AYS Daily Digest 22/05/2020- Sweden’s plan to deport five-month-old Baby Benjamin
Activist Elin Ersson’s High Court Judgement // Increase in English Channel Crossings // Updates from Melilla // Migrant Workers in Manolada // New decree on humanitarian aid in Bosnia
A five-month-old boy born in Sweden is set to be deported to Afghanistan despite his mother remaining in Sweden. Baby Benjamin, along with his dad and five-year-old brother have had their application for residence permit rejected by the Swedish migration board and are now set to be deported to Afghanistan.
In accordance with the Higher Education Act, baby Benjamin’s mother, 20-year-old Javaher Rezai, has been allowed to stay in the country to finish her studies. Thelocal.se report that Rezai had fled Afghanistan to avoid marrying a man her family had chosen for her. After several years in Iran, she met her husband and gave birth to their eldest son and then decided to move to Sweden. Highlighting the absurdity of the current judgement, her new-born child and her five-year-old son are being forced ‘back’ to a country neither of them have ever been to.
Swedish activist Elin Ersson, who in 2018 live-streamed her attempt to halt a deportation on an Istanbul-bound Turkish Airlines flight from Gothenburg has been sentenced in the High court for violations of the Aviation Act.
Ersson had appealed for her sentence to be acquitted or reduced, but the High Court affirmed the judgement of the Gothenburg District Court and sentenced the activist to pay a fine of SEK 4,200 (€400).
Erreson’s live-stream has been viewed by an estimated 13 million people and raised awareness of the case of Ismail Khawari, who was being deported back to Afghanistan, a country that he had not been in since he was six.
Together with Solidarity Wheels, No Name Kitchen shares an update from Melilla, where despite only 120 confirmed cases of Covid-19, the government used the current health crisis to force migrants and refugees into a two-month lockdown.
“The Land Workers of Manolada’ produced by Dr Apostolos Kapaslis in cooperation with the RLS Regional Office in Athens, is a short film following Bangladeshi agricultural workers in Manolada. In the film, they explain the appalling living conditions that they are forced to enduring including a lack of drinking water, no proper toilets and unbearable heat or cold. Furthermore, the film highlights the absurd unilateral employment contract that combined with the inhumane living conditions and the increased role of the police over their work, has prompted some international observers to draw resemblance with labour camps. The confessionals of the migrant workers in Manolada come only a few years after the European court of human right affirmed that Greece violated Article 4 of the European Convention, on the prohibition of slavery and forced labour. The decision of Chowdhury and others VS Greece, a case regarding the treatment of migrant labourers in Manolada, had concluded that Greece had failed to prevent forced labour by adopting measures to end the factors giving rise to it, despite being aware of them.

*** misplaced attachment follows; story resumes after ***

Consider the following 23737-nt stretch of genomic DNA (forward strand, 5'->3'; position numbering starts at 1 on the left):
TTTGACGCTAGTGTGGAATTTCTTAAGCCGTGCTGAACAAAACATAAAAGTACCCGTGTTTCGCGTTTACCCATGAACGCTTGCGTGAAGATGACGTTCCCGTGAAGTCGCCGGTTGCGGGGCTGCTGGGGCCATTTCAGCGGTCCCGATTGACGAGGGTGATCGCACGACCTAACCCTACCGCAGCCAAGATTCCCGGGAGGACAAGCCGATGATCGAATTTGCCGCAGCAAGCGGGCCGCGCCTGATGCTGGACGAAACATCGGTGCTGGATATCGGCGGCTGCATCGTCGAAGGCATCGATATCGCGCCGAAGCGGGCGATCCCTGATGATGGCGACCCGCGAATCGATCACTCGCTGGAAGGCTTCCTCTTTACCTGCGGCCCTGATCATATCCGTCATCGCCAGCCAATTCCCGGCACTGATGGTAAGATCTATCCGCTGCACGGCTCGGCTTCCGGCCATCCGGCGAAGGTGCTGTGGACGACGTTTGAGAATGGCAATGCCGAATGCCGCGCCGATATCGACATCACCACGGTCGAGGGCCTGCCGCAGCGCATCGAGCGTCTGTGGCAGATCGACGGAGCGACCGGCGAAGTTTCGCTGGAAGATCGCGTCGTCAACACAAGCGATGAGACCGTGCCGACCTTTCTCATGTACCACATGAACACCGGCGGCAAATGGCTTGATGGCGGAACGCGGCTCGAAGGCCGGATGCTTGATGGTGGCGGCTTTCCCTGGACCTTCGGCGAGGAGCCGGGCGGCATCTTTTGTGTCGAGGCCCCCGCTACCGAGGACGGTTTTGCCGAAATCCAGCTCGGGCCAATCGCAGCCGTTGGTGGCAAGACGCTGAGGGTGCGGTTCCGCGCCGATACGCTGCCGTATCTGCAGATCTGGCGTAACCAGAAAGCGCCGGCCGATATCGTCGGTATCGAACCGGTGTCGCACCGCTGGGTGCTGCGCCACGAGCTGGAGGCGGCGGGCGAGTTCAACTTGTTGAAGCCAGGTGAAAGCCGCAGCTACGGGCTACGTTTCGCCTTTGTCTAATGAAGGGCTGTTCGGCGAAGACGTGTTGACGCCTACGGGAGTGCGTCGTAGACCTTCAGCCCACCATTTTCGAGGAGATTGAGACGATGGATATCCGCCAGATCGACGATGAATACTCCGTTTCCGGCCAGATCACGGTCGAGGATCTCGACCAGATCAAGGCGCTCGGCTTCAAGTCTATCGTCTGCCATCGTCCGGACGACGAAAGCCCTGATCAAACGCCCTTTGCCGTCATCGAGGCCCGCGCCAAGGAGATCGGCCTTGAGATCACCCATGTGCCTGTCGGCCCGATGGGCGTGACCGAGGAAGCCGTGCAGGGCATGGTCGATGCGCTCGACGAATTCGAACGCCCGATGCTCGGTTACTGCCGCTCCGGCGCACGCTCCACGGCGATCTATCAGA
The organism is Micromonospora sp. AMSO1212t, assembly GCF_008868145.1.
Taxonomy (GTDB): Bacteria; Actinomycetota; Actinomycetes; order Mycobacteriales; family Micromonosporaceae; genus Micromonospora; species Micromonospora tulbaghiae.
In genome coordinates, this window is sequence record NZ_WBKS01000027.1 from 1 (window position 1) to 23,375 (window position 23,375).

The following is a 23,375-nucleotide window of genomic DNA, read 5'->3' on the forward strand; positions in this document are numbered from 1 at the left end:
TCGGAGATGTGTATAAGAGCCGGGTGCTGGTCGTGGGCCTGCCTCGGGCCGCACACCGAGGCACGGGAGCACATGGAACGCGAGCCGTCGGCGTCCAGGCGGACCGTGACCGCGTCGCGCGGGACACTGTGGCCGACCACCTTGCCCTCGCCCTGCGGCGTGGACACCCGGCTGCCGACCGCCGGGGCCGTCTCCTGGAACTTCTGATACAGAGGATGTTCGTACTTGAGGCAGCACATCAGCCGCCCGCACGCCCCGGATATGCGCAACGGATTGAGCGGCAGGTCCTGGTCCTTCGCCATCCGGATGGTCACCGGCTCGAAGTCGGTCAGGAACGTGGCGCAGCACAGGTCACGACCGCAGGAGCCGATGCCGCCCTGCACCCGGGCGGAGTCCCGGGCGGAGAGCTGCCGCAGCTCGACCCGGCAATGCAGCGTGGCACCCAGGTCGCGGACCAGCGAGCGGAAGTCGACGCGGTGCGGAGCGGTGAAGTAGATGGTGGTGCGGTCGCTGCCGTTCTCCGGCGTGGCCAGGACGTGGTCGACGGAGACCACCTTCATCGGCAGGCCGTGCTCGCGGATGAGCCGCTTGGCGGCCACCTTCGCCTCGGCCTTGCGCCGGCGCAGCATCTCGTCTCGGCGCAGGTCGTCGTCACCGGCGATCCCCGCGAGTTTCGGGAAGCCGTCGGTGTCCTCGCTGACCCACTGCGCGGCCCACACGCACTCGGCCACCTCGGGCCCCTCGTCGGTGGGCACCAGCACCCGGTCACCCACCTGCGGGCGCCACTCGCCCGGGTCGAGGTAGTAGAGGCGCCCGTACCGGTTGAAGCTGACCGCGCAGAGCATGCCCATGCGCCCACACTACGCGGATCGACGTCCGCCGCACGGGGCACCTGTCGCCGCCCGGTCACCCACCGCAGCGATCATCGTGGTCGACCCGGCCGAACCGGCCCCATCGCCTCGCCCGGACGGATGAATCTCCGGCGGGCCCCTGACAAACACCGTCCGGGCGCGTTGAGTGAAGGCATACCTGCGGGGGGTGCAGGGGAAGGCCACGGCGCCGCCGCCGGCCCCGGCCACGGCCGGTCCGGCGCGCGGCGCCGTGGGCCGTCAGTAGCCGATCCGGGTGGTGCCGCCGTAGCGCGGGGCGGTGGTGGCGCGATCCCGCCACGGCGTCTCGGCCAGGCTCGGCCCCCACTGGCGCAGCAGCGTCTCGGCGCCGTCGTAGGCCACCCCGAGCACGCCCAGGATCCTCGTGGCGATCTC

It’s been announced that the current quarantine being placed on the Moria Reception and Identification Centre has been extended until June 7th. The forced quarantine was expected to be ended by Thursday but now its residence will have to endure another two weeks of lockdown. They have been given the opportunity to appeal this lockdown, but with no legal aid and a 10 day-deadline, there seems little hope that the 18,000 people enduing acute overcrowding and a distinct lack of sanitation facilities will be able to leave any time soon.
Allegations have emerged that the new head of a refugee accommodation centre in Pyrgos has extensive affiliation with far-right and Nazi groups and has previously published a book titles ‘Minarets: The Speeches of Islam in Europe’. The Minister of Immigration and Asylum has failed to make public his CV or necessary qualifications for the position as head of a refugee accommodation centre. This has lead many people to question how suitable could a person be with alleged links to Nazi groups to run and manage a refugee centre.
Upon the re-opening of the Greek Asylum office on Lesvos, on May 18th, 1,400 rejection decisions were issued to applications of international protection. All individuals whose case has been swiftly rejected now only have ten days to file for an appeal but currently have no access to legal aid to help navigate the complex appeal process or assist in producing a case file. In what appears to be a new tactic of harassment and intimidation, the police have been imposing up to €150 fine for any Moria inhabitants who travelled to Mytilini to attempt to access free legal aid. Journalist Franziska Grillmeirer summarised the absurdity of the current situation by stating:
“This means an asylum seeker gets a rejection on his/her request. He/She is not allowed to leave the camp because of Covid-19 movement restriction for refugees in camps. He/She has only ten days to appeal, wants to seek help from a lawyer, but all she gets is a €150 fine.”
ECRE reports that HIAS Greece and other organisations have submitted a complaint to the Greek Ombudsman regarding the lack of access to legal aid. They affirm that the free legal assistance for the 1,989 applications (1,400 at first instance) is required by Greek and EU law.
Greek solidarity organisation NoBorders has shared a list of items that the Notara 26 Squat in Themistokleous, Athens needs. This squat is home to dozens of people, mostly women with children who after their most recent forced eviction on May 18th, have again lost the security and safety that they so desperately crave. The Notara 26 squat has been a routine target for police harassment and abuse, having last been raided in February at 4:30 am.
A new report from justsecurity affirms numerous statements by activists and field teams that Greek authorities have been using rescue equipment to carry out illegal pushbacks and deportations.
In the report, justsecurity interview a Kurdish couple from Hasaka, Syria who retell their experience of being pushed back by the Greek authorities. They described being “treated like animals, … [t]he army took our phones, money, clothes, and documents then threw them into the sea. Around 3 a.m., they took us toward the sea border. Then they made us take a boat shaped like a square tent, 2 meters wide. Then we were rescued by the Turkish Coast Guard.”